I was going through some old files and found my annotated, but now a bit outdated :( copy of 'When in Doubt, It’s from Shakespeare...' from Thomas C. Foster's fairly famous book "How to Read Literature Like a Professor" there is also a kids version that I'd love to check out! Anyway, it is loaded with cool allusions, some totally familiar, some you may have forgotten. For me the best part was a brilliant discusion of the intertextual relationshp between Athol Fugard's play "Master Harold" ... and the Boys and they way it communicates with Henry IV, Part II.
I really enjoied the way he explained intertextuality:
But here’s something you might not have thought of. Shakespeare also provides a figure against whom writers can struggle, a source of texts against which other texts can bounce ideas. Writers find themselves engaged in a relationship with older writers; of course, that relationship plays itself out through the texts, the new one emerging in part through earlier texts that exert influence on the writer in one way or another. This relationship contains considerable potential for struggle, which as we mentioned in the previous chapter is called intertextuality. Naturally, none of this is exclusive to Shakespeare, who just happens to be such a towering figure that a great many writers find themselves influenced by him.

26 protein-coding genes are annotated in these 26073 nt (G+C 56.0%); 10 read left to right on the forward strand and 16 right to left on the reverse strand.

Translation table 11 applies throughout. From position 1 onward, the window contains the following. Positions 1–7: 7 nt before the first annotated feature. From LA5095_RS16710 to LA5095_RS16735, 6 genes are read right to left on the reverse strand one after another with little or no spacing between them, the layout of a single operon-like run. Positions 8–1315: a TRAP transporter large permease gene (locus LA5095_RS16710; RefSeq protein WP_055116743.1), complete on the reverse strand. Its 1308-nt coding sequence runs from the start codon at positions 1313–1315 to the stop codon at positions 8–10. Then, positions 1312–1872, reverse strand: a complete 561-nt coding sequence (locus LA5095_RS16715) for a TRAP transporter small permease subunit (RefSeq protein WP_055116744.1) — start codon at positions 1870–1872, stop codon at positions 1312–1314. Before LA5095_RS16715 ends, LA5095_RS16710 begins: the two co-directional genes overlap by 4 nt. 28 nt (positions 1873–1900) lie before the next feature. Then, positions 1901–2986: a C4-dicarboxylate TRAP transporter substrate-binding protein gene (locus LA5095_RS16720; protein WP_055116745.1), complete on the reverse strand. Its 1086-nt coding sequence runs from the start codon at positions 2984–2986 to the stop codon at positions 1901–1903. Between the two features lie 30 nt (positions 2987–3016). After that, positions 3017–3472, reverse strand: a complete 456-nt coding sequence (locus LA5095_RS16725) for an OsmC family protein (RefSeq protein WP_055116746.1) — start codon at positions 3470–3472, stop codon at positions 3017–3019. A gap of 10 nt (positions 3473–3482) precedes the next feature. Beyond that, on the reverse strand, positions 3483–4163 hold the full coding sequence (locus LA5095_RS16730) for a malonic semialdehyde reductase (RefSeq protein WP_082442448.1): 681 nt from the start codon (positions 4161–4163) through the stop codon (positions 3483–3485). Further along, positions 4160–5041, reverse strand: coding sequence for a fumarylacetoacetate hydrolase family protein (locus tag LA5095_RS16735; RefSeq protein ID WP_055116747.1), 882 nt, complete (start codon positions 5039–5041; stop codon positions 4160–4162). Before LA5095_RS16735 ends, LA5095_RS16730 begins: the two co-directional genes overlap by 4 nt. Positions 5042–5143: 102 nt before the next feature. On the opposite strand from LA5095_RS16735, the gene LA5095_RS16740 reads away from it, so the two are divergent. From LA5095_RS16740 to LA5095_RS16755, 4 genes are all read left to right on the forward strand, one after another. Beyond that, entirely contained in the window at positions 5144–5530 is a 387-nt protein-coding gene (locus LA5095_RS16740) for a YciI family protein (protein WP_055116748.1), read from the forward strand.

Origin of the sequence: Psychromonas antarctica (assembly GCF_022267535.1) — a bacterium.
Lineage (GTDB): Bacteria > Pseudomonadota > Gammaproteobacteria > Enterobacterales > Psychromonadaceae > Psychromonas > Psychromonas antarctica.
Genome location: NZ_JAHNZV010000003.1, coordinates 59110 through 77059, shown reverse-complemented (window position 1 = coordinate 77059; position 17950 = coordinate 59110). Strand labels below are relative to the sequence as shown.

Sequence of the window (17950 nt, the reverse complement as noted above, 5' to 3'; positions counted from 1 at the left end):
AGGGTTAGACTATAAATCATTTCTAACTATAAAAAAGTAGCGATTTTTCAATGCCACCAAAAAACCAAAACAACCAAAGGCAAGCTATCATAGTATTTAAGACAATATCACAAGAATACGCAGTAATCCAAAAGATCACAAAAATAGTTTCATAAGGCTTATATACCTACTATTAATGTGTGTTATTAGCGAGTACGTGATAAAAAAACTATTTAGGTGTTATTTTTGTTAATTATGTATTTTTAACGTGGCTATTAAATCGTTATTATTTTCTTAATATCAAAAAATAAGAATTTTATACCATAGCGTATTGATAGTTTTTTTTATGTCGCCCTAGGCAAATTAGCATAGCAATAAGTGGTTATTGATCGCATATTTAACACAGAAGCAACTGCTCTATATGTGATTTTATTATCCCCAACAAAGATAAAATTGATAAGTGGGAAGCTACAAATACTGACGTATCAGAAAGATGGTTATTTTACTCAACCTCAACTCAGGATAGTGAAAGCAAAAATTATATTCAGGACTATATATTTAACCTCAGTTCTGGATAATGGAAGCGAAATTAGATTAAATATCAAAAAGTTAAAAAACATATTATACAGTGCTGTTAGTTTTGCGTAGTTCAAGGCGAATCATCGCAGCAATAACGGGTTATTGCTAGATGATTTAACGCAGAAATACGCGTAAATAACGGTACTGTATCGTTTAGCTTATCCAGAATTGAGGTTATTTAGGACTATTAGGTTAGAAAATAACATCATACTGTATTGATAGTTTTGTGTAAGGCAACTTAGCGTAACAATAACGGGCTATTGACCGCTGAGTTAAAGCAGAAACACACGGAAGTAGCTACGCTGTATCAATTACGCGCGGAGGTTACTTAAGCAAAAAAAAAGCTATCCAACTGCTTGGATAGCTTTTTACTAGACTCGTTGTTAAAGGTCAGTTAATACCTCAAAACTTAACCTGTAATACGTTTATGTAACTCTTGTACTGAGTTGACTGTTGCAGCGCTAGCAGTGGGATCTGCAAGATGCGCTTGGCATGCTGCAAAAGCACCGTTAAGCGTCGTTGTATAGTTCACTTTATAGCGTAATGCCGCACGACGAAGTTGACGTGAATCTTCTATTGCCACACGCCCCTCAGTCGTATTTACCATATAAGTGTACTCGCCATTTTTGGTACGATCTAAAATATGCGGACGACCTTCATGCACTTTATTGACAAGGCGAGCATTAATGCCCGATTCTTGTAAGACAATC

For all the ELA teachers out there - here is a throwback text - Gilligan's Island takes on 'Hamlet' S3 E4 #engchat #ela #shakespeare #mcpop cc: @ncte @FolgerLibrary https://t.co/sWhsk1DI9g #iTunes https://t.co/Zq96xRSIhH— Ryan R. Goble Ed.D. (@_mindblue_) October 12, 2018